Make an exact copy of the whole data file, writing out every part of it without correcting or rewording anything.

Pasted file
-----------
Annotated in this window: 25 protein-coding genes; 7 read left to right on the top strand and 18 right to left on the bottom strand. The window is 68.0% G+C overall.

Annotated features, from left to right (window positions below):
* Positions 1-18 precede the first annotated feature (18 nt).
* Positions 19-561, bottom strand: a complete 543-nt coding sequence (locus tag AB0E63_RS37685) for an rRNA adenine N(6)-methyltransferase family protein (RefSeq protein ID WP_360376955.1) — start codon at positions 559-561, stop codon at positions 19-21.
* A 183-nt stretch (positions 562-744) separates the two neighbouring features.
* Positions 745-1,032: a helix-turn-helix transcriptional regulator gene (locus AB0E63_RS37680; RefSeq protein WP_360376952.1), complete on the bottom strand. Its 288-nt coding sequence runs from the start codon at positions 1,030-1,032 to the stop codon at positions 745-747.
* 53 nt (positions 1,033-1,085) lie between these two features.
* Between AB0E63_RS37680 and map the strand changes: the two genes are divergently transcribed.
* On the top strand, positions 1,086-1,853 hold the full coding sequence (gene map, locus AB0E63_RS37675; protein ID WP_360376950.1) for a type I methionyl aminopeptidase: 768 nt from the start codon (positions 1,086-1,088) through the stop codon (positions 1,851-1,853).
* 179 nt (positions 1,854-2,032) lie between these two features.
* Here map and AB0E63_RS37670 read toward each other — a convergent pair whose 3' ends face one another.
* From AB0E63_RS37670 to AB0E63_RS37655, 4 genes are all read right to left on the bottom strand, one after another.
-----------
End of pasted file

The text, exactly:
Annotated in this window: 25 protein-coding genes; 7 read left to right on the top strand and 18 right to left on the bottom strand. The window is 68.0% G+C overall.

Annotated features, from left to right (window positions below):
* Positions 1-18 precede the first annotated feature (18 nt).
* Positions 19-561, bottom strand: a complete 543-nt coding sequence (locus tag AB0E63_RS37685) for an rRNA adenine N(6)-methyltransferase family protein (RefSeq protein ID WP_360376955.1) — start codon at positions 559-561, stop codon at positions 19-21.
* A 183-nt stretch (positions 562-744) separates the two neighbouring features.
* Positions 745-1,032: a helix-turn-helix transcriptional regulator gene (locus AB0E63_RS37680; RefSeq protein WP_360376952.1), complete on the bottom strand. Its 288-nt coding sequence runs from the start codon at positions 1,030-1,032 to the stop codon at positions 745-747.
* 53 nt (positions 1,033-1,085) lie between these two features.
* Between AB0E63_RS37680 and map the strand changes: the two genes are divergently transcribed.
* On the top strand, positions 1,086-1,853 hold the full coding sequence (gene map, locus AB0E63_RS37675; protein ID WP_360376950.1) for a type I methionyl aminopeptidase: 768 nt from the start codon (positions 1,086-1,088) through the stop codon (positions 1,851-1,853).
* 179 nt (positions 1,854-2,032) lie between these two features.
* Here map and AB0E63_RS37670 read toward each other — a convergent pair whose 3' ends face one another.
* From AB0E63_RS37670 to AB0E63_RS37655, 4 genes are all read right to left on the bottom strand, one after another.